Tendon pain (aka tendonitis) is really common among runners, swimmers and cyclists. Runners are often affected at the Achilles tendon in the heel or the patellar tendon in the knee. Swimmers get tendon pain in the rotator cuff of the shoulder and cyclists in the hamstring tendon just by the sit bones.
Today we’re going to talk about the structural changes that occur within the tendon that often lead to tendon pain. We’ll also be unpacking the different terminology used in relation to tendon pain such as tendonitis, tendinopathy, tendinosis etc.
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I wrote a 3 part blog series a while back on tendon pain:
Discussed in this episode…
- What’s a Tendon?
- How do you know if you have a problem with your tendon?
- Tendon Degeneration
- The Continuum Model of Tendon Pathology
- Why do Tendons break down?
- Tendonitis, Tendinosis or Tendinopathy?
Tendon Pain Diagnosis
- Tendon pain usually affects: Achilles, Patella, Gluteal, Hamstring
- Tendons connect muscles to bones and are bundles of collagen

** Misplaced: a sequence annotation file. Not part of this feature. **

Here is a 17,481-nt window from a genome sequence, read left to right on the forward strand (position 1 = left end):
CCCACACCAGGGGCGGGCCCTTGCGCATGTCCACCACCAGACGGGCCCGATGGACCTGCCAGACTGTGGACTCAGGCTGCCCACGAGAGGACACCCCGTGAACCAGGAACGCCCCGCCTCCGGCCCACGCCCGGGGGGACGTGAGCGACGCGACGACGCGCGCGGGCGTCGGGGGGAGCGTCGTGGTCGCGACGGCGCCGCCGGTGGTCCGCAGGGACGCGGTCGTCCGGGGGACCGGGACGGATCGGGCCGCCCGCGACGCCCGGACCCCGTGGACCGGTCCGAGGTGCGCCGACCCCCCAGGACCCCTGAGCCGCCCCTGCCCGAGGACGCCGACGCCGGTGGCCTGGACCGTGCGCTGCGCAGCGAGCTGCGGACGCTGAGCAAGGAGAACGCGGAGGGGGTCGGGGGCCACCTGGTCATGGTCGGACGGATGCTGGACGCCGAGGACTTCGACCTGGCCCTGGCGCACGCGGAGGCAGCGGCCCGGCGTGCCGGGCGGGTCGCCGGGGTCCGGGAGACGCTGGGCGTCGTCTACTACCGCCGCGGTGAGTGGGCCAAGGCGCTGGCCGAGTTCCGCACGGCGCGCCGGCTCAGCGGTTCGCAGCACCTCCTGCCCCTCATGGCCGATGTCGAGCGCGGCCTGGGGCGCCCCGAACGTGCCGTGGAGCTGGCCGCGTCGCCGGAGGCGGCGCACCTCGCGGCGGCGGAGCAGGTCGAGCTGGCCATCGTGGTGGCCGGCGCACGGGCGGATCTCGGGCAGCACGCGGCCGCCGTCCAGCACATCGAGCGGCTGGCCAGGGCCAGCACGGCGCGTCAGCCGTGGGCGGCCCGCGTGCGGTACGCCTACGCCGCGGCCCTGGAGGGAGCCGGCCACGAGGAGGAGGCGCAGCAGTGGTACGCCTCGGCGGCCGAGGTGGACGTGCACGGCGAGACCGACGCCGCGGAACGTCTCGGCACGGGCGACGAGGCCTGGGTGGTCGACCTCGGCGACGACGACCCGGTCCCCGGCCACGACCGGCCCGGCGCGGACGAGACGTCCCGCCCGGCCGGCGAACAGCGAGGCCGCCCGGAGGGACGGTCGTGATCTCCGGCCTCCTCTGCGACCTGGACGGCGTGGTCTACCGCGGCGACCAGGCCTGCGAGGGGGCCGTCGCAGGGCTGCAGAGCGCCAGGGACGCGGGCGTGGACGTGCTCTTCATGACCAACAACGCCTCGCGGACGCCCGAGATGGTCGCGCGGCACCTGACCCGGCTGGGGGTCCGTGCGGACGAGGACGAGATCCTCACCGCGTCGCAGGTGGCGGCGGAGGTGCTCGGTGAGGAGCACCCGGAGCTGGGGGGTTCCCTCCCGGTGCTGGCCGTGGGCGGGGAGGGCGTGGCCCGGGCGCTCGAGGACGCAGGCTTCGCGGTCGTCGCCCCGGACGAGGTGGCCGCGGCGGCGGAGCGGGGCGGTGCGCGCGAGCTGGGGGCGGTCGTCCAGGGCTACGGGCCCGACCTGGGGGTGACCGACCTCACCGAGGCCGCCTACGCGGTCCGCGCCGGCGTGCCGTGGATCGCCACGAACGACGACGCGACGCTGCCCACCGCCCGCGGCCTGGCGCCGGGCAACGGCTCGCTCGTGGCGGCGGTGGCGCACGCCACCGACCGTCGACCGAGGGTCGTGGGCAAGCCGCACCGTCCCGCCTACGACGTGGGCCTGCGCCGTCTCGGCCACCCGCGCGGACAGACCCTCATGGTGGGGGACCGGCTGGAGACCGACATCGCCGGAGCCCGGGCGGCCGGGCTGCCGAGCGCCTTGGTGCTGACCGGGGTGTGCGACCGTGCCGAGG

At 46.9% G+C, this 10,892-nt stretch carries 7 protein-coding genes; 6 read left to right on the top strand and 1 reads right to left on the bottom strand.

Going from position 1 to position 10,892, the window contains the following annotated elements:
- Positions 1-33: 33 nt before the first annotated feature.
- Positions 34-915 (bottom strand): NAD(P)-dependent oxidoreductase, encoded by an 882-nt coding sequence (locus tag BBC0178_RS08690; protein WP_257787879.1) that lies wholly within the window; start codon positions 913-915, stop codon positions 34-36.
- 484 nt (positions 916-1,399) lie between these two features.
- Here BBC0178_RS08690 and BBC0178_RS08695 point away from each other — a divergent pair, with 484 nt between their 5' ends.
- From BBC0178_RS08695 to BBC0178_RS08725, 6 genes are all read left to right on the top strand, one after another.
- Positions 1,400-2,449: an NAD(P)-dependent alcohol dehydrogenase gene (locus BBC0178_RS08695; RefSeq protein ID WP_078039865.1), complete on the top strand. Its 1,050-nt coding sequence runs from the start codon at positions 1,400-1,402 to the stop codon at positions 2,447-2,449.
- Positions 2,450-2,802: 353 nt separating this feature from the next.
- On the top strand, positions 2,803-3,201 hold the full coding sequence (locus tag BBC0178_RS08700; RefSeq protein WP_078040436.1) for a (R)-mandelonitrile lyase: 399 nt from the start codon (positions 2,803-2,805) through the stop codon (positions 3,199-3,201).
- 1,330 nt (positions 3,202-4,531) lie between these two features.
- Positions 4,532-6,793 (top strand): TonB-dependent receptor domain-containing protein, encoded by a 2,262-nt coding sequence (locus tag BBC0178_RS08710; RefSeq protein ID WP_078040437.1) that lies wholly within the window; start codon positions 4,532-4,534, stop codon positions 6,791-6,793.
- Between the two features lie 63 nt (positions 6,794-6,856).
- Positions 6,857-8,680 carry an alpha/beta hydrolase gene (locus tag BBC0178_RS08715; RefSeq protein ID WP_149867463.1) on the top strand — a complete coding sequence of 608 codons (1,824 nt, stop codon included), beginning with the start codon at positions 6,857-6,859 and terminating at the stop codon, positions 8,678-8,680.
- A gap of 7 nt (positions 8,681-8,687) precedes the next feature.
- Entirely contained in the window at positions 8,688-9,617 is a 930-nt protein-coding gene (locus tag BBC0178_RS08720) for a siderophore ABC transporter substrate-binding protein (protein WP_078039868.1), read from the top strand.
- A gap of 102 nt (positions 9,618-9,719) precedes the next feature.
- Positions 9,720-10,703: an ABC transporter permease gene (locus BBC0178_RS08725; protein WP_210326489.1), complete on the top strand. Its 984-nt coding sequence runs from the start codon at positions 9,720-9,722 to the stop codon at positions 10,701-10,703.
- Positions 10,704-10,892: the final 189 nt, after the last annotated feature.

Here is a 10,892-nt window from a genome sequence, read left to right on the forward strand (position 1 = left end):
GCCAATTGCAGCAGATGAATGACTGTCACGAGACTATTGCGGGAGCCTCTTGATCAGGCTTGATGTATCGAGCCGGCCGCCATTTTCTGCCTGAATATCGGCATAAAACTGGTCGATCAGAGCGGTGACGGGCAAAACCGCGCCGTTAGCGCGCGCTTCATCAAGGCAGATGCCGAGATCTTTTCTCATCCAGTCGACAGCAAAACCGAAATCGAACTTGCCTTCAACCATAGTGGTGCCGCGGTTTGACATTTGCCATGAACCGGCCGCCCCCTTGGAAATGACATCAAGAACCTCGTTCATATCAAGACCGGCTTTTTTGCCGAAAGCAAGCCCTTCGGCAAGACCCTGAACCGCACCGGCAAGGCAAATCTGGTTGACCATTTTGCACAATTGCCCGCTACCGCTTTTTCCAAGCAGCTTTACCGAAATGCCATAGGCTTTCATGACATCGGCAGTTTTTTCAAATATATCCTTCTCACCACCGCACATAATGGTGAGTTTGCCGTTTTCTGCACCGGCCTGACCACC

- The pain must be localized and load dependant
- Tendons are bundles of collagen fibres (like a steel wire)
- Collagen fibres are collected together as fascicles
- We have an interfascicular matrix between these bundles
- These fascicles can slide past each other within the tendon
- People with tendon pain usually show signs of structural changes on ultrasound scans
- Collagen disorganization, new blood vessels and nerves (neurovascularization)
- We don’t know exactly why this happens but it has been proposed that loading the tendon in excess of it’s capacity may initiate the structural breakdown
The Continuum Model (Cook 2009)
- Reactive Tendinopathy
- Acute irritation of a normal tendon
- Tendon “plumps up” to increase it’s cross sectional area
- Tendon Dysrepair
- Tendon can’t adapt to loading demands
- Collagen disorganization begins as well as neurovascularization
- Probably reversible
- Tendon Degeneration
- Same as dysrepair but more advanced
- Just last year Cook and Screen proposed a role of the interfascicular matrix in the early development of tendinopathy
- The theory is that repetitive loading causes sliding of the fascicles
- If this causes too much stress on the IFM then it will break down
- Breakdown of the IFM leads to more stress on the fascicles
- This causes loading of the fascicles in excess of their capacity and leads to collagen disorganization and neurovascularization
- Initially, inflammation was thought to be the cause of tendon pain and term tendonitis was coined
- Later discovered that tendons don’t follow the typical healing pattern
- Letting nature take it’s course doesn’t help
- Ice, rest and anti-inflammatories don’t help
- Disorganization of the collagen
- Vascular ingrowth
- Neural ingrowth
- The term tendinopathy came into vogue recently
- It’s more of an umbrella term for tendon pain
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